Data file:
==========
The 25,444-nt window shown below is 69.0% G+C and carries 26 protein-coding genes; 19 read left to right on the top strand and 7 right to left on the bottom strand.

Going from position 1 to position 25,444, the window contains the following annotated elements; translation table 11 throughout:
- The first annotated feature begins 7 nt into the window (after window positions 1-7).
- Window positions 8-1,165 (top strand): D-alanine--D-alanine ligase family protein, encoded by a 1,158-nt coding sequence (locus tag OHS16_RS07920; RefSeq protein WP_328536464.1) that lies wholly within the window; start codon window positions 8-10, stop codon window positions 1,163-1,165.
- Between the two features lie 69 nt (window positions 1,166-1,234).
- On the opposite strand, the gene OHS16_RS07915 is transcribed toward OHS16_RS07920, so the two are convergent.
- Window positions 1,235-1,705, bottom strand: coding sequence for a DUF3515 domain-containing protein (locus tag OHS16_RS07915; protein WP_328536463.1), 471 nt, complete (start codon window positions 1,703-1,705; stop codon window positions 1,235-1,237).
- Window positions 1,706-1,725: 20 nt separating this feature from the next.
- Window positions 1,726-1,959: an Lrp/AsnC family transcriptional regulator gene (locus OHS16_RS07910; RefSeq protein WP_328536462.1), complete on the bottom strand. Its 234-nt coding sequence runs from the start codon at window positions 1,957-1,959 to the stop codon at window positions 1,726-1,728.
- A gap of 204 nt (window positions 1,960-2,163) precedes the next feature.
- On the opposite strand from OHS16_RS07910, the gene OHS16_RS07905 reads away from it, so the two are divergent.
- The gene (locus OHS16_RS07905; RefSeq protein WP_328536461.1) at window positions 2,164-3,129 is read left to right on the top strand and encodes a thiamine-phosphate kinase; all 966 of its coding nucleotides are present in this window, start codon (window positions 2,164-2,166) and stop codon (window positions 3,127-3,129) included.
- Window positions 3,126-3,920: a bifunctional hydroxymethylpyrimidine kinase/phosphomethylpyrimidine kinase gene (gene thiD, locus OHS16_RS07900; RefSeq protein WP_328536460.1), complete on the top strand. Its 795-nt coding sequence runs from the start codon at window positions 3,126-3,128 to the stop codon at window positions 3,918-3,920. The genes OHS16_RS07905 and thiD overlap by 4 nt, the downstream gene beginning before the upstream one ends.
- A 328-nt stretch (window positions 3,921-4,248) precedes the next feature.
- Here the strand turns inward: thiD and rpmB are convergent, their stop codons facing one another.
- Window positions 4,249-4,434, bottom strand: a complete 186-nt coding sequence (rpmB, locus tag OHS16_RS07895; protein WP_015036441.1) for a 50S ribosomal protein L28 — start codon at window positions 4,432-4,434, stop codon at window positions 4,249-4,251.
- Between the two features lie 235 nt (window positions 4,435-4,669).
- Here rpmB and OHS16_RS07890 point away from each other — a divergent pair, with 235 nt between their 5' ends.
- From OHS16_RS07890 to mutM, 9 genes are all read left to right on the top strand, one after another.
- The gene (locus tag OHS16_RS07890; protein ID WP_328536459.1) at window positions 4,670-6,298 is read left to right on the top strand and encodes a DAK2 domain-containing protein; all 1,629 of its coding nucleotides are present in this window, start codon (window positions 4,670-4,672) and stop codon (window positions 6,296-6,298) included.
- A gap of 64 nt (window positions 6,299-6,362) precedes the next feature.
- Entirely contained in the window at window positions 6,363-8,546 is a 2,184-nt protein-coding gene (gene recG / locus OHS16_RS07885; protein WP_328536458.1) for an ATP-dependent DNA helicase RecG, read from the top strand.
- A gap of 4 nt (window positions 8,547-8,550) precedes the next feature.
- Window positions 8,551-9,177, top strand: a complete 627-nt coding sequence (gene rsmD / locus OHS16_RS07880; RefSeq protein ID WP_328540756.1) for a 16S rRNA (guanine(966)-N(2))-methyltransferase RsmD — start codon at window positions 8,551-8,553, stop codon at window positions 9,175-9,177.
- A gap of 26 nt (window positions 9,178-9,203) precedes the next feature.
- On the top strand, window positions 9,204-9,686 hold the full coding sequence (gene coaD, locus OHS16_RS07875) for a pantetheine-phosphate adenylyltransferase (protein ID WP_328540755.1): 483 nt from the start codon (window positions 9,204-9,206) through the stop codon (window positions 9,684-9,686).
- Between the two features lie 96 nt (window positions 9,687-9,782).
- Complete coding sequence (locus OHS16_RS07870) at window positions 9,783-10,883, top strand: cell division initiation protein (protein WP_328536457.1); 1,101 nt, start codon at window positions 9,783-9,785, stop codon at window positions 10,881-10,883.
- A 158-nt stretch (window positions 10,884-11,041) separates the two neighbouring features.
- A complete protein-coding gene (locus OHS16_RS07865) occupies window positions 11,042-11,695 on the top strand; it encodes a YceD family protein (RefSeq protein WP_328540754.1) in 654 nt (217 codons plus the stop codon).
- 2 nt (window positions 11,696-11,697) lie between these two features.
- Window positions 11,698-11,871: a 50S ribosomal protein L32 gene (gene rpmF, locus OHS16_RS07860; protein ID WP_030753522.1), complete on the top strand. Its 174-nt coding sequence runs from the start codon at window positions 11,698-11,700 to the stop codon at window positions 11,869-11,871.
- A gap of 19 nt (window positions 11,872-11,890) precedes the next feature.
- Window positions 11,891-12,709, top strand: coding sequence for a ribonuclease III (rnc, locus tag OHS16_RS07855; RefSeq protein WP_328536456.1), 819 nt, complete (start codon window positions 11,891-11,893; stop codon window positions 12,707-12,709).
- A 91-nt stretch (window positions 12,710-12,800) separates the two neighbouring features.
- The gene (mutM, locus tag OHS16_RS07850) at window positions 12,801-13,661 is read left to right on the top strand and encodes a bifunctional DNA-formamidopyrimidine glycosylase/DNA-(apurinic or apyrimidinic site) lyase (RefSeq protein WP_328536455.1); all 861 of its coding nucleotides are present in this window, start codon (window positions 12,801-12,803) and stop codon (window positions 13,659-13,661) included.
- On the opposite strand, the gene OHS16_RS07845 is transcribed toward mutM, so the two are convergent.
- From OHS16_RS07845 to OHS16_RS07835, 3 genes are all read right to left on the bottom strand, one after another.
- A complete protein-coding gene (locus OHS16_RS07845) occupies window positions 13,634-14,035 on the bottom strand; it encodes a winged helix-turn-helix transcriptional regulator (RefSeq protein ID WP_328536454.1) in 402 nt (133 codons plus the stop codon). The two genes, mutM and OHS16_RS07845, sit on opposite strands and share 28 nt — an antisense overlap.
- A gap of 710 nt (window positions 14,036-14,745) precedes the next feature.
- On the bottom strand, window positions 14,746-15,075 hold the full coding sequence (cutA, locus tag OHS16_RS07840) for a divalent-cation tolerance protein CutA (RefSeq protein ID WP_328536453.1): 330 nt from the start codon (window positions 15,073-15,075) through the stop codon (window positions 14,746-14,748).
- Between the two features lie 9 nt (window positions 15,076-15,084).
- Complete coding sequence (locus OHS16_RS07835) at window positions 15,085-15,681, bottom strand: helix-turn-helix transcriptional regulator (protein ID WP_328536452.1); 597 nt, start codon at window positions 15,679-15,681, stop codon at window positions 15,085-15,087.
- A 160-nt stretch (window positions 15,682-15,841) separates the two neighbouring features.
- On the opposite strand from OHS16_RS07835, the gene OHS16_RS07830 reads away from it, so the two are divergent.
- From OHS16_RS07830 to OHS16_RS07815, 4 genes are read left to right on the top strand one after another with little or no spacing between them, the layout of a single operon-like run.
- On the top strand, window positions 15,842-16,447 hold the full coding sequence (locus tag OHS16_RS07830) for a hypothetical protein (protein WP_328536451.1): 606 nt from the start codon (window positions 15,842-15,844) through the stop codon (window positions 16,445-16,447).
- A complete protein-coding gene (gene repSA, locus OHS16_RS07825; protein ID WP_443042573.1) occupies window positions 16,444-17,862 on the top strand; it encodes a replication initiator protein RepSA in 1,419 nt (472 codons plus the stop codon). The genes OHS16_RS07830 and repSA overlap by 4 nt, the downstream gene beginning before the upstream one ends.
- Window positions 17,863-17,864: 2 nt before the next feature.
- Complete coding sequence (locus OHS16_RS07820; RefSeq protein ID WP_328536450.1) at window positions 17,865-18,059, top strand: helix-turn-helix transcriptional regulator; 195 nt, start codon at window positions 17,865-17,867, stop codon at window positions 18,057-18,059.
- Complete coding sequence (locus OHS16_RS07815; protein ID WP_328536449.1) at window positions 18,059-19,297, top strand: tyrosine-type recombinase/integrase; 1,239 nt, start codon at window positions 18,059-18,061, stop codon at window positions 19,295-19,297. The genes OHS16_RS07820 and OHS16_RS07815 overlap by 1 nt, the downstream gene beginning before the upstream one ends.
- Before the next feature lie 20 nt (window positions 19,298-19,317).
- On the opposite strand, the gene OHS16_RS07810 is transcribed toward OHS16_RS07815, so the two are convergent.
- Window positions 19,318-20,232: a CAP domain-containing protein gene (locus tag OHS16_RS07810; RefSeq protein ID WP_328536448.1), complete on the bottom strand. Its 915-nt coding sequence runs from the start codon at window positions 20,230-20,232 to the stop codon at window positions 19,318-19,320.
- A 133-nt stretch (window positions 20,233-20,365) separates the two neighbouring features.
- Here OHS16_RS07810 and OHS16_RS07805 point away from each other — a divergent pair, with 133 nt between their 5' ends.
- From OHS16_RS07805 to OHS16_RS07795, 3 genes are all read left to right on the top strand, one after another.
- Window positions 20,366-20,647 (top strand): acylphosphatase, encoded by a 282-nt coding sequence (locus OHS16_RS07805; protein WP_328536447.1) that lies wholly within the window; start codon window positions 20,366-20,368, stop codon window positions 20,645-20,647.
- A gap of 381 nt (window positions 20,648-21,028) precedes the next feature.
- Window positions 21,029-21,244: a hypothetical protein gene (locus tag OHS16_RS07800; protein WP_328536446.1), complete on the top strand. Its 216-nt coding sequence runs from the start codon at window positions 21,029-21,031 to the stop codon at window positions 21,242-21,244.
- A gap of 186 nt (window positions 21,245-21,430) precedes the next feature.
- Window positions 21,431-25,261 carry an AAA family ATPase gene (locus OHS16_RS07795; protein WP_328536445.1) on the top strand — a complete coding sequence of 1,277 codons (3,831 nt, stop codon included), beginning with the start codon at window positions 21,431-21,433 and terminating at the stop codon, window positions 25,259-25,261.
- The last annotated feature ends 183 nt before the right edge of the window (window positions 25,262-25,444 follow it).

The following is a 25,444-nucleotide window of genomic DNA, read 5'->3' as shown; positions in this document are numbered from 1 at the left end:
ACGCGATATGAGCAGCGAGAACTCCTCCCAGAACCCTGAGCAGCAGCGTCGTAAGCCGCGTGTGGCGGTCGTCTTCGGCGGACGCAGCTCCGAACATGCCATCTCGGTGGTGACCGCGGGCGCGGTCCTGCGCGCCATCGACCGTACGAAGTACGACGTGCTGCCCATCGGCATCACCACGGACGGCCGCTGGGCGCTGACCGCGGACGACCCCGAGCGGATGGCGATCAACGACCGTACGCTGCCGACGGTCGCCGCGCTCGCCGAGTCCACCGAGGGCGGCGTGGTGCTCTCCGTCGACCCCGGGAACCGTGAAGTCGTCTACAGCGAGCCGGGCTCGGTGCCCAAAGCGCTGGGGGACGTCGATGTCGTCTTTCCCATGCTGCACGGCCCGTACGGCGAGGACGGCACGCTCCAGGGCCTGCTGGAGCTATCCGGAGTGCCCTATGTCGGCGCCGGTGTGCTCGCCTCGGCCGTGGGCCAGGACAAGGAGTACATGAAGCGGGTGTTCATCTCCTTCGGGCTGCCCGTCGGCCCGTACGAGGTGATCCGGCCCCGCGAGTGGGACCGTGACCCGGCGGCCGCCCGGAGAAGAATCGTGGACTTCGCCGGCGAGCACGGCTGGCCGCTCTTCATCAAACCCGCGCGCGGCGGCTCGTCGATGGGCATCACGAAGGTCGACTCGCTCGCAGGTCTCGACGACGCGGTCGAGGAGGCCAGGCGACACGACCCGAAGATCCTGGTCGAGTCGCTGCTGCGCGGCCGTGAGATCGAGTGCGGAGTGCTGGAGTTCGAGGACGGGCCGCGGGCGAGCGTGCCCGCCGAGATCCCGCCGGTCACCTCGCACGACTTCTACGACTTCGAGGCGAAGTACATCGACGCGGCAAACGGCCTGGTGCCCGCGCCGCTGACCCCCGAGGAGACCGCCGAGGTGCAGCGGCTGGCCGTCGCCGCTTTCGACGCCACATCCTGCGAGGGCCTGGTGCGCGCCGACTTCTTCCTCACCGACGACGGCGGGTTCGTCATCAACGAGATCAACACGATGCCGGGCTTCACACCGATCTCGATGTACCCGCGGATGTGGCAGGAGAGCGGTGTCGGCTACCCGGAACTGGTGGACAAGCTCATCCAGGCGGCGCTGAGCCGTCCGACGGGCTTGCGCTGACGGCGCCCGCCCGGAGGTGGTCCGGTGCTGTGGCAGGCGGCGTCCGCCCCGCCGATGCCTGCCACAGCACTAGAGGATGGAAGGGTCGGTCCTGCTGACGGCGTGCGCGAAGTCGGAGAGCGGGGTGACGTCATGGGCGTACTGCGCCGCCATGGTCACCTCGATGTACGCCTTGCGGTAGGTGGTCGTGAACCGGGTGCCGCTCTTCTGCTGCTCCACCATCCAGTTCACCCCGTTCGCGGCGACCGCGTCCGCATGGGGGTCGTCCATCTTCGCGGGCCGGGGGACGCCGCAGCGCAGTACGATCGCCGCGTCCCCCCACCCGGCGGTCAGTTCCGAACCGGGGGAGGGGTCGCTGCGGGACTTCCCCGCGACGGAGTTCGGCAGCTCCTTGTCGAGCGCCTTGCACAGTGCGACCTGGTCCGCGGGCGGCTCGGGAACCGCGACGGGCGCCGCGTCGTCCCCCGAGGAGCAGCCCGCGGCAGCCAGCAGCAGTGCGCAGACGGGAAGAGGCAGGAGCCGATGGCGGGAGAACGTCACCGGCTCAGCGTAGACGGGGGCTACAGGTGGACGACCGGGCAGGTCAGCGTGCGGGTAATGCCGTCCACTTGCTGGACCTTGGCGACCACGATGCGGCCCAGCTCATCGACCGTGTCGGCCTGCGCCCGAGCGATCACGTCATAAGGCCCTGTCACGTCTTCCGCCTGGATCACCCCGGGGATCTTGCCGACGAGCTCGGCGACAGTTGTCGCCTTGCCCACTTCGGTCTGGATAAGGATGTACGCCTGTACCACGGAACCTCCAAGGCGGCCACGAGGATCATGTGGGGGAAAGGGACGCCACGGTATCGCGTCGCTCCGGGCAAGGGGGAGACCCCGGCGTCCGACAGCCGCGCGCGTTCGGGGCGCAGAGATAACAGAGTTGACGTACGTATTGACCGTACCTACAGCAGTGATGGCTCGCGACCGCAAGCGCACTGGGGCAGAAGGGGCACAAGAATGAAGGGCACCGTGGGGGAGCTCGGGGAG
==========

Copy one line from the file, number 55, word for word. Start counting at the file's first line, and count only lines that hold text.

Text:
- A 133-nt stretch (window positions 20,233-20,365) separates the two neighbouring features.